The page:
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'Galaxy Quest': Set Phasers on Fun

By Rita Kempley
Washington Post Staff Writer
Saturday, December 25, 1999

   


    Galaxy Quest The cast of a canceled sci-fi TV show are recruited for battle in "Galaxy Quest."
(DreamWorks)
"Galaxy Quest," a mischievous spoof of the "Star Trek" phenomenon, boldly goes where everyone has gone before. And has a swell time getting there. This affectionate space oddity sets a dead-on for the cheesy sets, ham actors and old-fashioned idealism that define the enduring TV series.

Thanks to a game cast, clever screenwriters (David Howard and Robert Gordon) and director Dean Parisot's light touch, "Galaxy Quest" is funny without being flip. Of course, the better you know science-fiction cliches, the more hilarious the trip. Where else can a space traveler step out of the shuttle and fearlessly take a big gulp of fresh air?

The "Galaxy Quest" of the title is a prime-time space opera that takes its cues from the optimistic "Star Trek" vision of tomorrow, one in which a multiethnic crew of beings, clad in tight jumpsuits, explores the galaxy in a gleaming starship. "Galaxy Quest" only lasted four seasons and was canceled 18 years before, but its five stars are still in costume, making appearances at sci-fi conventions and signing autographs for faithful Questerians.

Unbeknownst to the cast, transmissions of "Galaxy Quest" have been intercepted by the Thermians, an endearingly naive but technologically clever race who have mistaken the episodes for "historical documents." The beatific, doughy-faced ETs from the Klatu Nebula are also big fans of the swaggering Cmdr. Peter Taggart (affable Tim "Buzz Lightyear" Allen) and the crew of the NESA Protector.

The Thermians have built a working replica of the Protector and beam to Earth hoping to persuade Taggart and his shipmates to lead them into war with the ruthless insectoid Sarris (Robin Sachs) of Fatu-Krey. Taggart assumes they want him to officiate at some function, maybe cut a ribbon, so he agrees to the adventure and is astonished to discover that the ship, like Sarris and the Thermians, is the real deal, not just Sheetrock.

Now he and his co-stars must finally become the heroes they pretended to be. There's no doubt that they'll achieve their goal. But it's the journey that counts, isn't it?

Though the movie begins with a leisurely prologue that includes clips of old "Galaxy Quest" episodes, the tale takes off at warped speeds once Taggart and his disgruntled colleagues join the crusade. They've always hated being stuck in the roles that made them famous.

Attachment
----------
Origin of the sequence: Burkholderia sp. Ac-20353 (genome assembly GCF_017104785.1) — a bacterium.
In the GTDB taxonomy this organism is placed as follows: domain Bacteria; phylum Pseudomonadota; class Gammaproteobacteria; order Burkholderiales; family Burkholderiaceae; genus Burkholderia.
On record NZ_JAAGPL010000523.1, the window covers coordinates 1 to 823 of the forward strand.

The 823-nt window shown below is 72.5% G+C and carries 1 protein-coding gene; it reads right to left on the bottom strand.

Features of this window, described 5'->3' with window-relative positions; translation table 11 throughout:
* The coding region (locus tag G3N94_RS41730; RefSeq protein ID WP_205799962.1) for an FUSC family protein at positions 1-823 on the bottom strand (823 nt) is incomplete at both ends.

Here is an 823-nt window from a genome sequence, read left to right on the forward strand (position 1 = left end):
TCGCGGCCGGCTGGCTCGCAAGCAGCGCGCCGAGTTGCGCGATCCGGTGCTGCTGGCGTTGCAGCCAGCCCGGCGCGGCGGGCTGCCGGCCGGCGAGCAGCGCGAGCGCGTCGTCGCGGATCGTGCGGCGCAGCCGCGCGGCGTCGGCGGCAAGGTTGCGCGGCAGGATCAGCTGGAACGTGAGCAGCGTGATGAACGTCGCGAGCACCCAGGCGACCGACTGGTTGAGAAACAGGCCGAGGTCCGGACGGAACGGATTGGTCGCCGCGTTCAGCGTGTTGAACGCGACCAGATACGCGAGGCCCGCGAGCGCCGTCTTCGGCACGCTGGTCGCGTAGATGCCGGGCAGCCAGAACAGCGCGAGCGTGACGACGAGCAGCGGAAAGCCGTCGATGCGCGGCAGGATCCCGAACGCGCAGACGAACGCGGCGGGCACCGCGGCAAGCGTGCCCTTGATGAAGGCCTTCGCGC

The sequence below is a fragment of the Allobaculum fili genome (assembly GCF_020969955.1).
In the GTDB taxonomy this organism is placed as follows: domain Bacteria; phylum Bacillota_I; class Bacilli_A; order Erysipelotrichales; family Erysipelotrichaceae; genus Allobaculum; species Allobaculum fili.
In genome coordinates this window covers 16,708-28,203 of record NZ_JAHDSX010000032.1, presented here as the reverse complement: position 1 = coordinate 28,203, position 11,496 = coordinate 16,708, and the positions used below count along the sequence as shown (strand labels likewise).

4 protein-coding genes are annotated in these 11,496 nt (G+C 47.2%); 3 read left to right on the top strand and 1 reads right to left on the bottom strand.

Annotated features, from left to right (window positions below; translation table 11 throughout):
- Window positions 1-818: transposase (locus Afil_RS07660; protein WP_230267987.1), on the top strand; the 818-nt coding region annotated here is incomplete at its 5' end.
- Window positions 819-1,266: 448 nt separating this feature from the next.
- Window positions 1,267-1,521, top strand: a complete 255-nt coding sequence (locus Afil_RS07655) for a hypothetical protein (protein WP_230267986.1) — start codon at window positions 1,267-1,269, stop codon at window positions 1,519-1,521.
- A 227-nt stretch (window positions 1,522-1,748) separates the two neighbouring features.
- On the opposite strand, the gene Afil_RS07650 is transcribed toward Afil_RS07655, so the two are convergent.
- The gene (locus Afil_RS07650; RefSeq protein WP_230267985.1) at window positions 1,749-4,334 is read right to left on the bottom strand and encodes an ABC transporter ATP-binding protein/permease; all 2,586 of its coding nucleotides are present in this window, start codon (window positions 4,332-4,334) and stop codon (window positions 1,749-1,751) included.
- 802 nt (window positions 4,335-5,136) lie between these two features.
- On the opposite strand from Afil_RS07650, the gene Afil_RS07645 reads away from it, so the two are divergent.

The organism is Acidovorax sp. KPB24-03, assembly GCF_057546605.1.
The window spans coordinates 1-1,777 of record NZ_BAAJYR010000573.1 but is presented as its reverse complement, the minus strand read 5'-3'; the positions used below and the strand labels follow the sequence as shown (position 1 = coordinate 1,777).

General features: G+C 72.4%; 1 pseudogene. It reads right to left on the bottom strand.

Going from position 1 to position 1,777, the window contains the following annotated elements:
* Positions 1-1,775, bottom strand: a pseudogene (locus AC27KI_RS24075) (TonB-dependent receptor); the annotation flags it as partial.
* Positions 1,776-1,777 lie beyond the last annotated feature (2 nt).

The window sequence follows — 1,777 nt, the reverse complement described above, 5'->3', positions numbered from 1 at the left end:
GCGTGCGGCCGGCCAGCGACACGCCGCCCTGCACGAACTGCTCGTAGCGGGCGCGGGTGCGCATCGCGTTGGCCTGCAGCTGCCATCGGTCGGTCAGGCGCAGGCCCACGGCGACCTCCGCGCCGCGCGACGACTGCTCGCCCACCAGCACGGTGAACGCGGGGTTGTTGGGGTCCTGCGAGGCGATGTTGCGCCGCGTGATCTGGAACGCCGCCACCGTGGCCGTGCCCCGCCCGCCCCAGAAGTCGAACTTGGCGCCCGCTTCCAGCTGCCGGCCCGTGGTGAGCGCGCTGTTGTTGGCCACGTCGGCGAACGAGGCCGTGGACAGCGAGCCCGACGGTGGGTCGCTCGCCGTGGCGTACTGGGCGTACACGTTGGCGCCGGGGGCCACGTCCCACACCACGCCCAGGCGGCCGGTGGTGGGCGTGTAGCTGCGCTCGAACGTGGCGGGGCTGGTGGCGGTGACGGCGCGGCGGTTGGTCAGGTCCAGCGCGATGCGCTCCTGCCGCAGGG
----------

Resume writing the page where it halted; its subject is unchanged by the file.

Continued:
None, however, complains quite so theatrically as Alexander Dane (acerbic Alan Rickman), a Shakespearean actor forever typecast as Dr. Lazarus, the commander's thoughtful, half-reptilian No. 2.

Sigourney Weaver, who has whupped "Alien" butt during previous voyages, returns to space travel in a better mood as the gallant female lead of "Galaxy Quest." She was never taken seriously as the communications officer, Lt. Tawny Madison, whose sole purpose seemed to be to repeat the data given by the ship's computer. Though still got up in a flowing blond wig and a gravity-defying wonder bra (designed to withstand even the pull of a black hole), Tawny manages to liberate her true self in hand-to-hand combat with the Thermians' slimy enemies.

Also on board are Daryl Mitchell as the plucky grown-up child star who piloted the Protector and now finds himself flying by the seat of his pants; deadpan Tony Shalhoub as the guy responsible for beaming people up at the last minute; and Sam Rockwell as Guy, a former extra who is convinced he's doomed to die. Enrico Colantoni (of television's "Just Shoot Me") sounds suspiciously like a Conehead as the leader of the Thermian forces.

The special effects are state-of-the-art and like the actors demonstrate quite a range between the dazzling here-and-now and the good old days when viewers were willing to accept the vision, even one as insanely optimistic as Gene Roddenberry's "Star Trek," no matter how clumsy its presentation. Let the farce be with you.

Galaxy Quest (102 minutes) is rated PG for space violence.


© Copyright 1999 The Washington Post Company


 

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